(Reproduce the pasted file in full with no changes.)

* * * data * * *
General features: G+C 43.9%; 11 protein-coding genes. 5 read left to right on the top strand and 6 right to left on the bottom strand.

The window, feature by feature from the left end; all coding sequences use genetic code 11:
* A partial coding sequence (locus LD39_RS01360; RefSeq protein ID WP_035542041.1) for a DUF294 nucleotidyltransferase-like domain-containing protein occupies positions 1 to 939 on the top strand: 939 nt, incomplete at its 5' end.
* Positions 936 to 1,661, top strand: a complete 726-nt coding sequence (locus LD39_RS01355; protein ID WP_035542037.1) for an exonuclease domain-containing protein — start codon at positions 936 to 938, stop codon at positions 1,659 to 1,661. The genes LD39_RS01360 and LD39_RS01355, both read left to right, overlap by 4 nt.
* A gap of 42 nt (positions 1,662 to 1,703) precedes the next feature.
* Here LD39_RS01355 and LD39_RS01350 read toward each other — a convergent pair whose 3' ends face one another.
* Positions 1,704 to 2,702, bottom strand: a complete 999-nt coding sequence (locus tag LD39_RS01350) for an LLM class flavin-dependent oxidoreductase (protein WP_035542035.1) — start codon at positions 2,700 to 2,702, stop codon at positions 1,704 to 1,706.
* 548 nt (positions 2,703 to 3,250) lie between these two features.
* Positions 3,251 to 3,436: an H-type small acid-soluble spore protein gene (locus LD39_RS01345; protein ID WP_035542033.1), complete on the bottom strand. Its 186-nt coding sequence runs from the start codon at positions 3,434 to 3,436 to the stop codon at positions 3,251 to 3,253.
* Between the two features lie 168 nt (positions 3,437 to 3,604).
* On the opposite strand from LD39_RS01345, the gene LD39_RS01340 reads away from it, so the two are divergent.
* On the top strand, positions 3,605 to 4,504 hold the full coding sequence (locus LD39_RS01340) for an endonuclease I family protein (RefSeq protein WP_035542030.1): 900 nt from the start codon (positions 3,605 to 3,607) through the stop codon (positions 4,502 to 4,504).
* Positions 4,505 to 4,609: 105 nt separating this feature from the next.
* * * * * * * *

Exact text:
General features: G+C 43.9%; 11 protein-coding genes. 5 read left to right on the top strand and 6 right to left on the bottom strand.

The window, feature by feature from the left end; all coding sequences use genetic code 11:
* A partial coding sequence (locus LD39_RS01360; RefSeq protein ID WP_035542041.1) for a DUF294 nucleotidyltransferase-like domain-containing protein occupies positions 1 to 939 on the top strand: 939 nt, incomplete at its 5' end.
* Positions 936 to 1,661, top strand: a complete 726-nt coding sequence (locus LD39_RS01355; protein ID WP_035542037.1) for an exonuclease domain-containing protein — start codon at positions 936 to 938, stop codon at positions 1,659 to 1,661. The genes LD39_RS01360 and LD39_RS01355, both read left to right, overlap by 4 nt.
* A gap of 42 nt (positions 1,662 to 1,703) precedes the next feature.
* Here LD39_RS01355 and LD39_RS01350 read toward each other — a convergent pair whose 3' ends face one another.
* Positions 1,704 to 2,702, bottom strand: a complete 999-nt coding sequence (locus tag LD39_RS01350) for an LLM class flavin-dependent oxidoreductase (protein WP_035542035.1) — start codon at positions 2,700 to 2,702, stop codon at positions 1,704 to 1,706.
* 548 nt (positions 2,703 to 3,250) lie between these two features.
* Positions 3,251 to 3,436: an H-type small acid-soluble spore protein gene (locus LD39_RS01345; protein ID WP_035542033.1), complete on the bottom strand. Its 186-nt coding sequence runs from the start codon at positions 3,434 to 3,436 to the stop codon at positions 3,251 to 3,253.
* Between the two features lie 168 nt (positions 3,437 to 3,604).
* On the opposite strand from LD39_RS01345, the gene LD39_RS01340 reads away from it, so the two are divergent.
* On the top strand, positions 3,605 to 4,504 hold the full coding sequence (locus LD39_RS01340) for an endonuclease I family protein (RefSeq protein WP_035542030.1): 900 nt from the start codon (positions 3,605 to 3,607) through the stop codon (positions 4,502 to 4,504).
* Positions 4,505 to 4,609: 105 nt separating this feature from the next.